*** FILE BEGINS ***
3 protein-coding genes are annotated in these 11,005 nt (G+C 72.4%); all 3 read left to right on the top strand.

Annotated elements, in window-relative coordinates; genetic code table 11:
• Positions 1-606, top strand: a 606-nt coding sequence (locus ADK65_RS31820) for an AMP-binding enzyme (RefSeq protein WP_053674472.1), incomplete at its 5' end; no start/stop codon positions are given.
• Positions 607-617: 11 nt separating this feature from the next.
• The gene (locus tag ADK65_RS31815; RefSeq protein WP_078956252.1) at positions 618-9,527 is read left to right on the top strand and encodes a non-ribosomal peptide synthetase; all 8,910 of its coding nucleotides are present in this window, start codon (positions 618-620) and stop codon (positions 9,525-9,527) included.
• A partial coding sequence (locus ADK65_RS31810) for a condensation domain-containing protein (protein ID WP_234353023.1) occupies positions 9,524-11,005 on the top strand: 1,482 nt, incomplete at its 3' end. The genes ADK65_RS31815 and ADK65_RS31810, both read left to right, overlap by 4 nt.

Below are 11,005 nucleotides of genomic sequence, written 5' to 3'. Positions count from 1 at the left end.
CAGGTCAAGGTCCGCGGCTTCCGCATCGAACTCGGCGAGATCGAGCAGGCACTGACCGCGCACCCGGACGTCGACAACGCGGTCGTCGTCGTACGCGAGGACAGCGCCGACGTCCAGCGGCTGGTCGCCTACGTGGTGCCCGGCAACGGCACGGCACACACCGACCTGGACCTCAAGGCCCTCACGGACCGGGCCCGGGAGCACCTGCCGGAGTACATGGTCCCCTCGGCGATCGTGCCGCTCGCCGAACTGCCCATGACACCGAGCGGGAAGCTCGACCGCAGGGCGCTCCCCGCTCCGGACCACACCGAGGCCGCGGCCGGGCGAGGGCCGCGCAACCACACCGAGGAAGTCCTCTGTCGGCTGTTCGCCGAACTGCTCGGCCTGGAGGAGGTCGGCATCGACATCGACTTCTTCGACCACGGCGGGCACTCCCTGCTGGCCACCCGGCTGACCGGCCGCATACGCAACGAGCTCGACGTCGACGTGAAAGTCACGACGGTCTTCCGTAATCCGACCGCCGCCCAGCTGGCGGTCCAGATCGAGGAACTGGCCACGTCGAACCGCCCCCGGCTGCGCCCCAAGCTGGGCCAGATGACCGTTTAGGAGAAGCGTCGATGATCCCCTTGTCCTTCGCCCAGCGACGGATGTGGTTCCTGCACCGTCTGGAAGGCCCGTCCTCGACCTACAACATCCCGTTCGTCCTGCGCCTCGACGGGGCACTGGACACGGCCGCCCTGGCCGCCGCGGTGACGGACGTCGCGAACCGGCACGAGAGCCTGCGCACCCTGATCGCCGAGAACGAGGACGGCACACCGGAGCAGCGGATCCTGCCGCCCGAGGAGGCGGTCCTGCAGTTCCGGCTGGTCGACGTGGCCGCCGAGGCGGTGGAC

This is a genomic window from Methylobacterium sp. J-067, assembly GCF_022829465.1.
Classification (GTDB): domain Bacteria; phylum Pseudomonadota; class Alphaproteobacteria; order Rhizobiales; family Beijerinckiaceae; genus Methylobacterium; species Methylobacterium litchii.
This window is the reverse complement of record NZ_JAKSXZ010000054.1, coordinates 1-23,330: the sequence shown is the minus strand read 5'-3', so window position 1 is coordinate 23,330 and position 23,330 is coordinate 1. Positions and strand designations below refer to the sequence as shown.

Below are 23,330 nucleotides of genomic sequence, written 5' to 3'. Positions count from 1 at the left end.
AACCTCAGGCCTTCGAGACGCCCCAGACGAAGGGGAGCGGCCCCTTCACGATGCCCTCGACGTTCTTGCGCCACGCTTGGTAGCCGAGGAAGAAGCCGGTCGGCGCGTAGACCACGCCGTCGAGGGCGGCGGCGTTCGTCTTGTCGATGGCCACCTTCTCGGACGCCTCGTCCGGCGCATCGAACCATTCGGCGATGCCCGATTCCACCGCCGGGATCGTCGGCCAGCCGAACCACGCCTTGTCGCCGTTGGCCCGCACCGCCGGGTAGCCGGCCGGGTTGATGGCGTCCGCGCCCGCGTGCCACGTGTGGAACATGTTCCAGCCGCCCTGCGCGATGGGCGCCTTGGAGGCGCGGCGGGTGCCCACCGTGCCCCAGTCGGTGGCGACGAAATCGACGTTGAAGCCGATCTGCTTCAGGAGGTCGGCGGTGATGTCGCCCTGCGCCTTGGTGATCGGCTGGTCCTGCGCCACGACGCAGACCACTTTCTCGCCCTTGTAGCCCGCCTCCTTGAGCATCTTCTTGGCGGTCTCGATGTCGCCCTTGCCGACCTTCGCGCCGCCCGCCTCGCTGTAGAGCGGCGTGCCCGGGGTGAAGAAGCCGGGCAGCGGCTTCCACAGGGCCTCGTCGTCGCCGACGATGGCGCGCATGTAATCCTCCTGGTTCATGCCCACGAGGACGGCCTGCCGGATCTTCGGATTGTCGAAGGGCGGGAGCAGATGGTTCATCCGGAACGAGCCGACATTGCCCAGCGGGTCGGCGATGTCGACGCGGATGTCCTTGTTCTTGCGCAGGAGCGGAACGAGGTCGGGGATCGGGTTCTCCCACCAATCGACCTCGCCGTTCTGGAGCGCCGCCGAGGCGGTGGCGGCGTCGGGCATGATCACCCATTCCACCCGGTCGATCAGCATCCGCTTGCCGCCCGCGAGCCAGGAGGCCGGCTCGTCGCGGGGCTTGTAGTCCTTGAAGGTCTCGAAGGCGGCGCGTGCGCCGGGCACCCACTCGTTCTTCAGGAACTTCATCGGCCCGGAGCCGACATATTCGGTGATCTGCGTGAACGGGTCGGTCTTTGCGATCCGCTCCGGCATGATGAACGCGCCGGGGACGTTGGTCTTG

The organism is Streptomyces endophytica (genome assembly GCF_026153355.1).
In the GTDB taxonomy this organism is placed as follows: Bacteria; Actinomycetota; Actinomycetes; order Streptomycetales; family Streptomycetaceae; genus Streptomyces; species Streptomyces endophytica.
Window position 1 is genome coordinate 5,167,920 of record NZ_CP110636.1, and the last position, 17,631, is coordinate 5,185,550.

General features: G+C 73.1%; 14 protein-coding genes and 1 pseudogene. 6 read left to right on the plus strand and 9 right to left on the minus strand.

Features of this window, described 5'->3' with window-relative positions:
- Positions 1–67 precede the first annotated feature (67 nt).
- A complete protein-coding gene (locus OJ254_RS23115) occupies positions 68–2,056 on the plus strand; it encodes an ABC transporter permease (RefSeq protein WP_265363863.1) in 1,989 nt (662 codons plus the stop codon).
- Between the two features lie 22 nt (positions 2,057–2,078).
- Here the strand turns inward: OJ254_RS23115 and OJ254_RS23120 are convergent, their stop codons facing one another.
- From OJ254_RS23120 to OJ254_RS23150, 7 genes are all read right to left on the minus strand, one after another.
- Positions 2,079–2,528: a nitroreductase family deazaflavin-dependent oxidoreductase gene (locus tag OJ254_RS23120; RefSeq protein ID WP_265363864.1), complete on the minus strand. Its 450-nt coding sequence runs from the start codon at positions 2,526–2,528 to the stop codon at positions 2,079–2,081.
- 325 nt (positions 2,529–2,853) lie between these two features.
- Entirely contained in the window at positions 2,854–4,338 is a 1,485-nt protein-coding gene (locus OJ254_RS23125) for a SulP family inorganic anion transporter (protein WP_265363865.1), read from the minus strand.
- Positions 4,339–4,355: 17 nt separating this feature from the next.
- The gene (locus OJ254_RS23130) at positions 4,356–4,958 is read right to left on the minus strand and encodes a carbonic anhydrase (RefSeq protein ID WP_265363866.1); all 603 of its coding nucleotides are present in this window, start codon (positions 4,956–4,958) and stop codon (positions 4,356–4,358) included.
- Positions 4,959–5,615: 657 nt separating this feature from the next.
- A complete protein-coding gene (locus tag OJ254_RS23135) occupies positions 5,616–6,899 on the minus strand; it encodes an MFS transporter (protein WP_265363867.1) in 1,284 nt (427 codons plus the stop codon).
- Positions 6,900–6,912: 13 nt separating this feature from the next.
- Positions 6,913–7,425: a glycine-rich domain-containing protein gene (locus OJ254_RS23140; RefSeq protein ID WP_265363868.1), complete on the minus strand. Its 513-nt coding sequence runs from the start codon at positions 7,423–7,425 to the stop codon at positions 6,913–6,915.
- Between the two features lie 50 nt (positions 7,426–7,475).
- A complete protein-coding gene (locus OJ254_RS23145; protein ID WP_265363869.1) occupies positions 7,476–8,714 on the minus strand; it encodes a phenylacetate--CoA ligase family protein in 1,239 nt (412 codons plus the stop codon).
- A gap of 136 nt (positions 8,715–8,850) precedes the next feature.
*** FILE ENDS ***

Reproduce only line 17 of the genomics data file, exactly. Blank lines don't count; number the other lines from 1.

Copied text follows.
General features: G+C 73.1%; 14 protein-coding genes and 1 pseudogene. 6 read left to right on the plus strand and 9 right to left on the minus strand.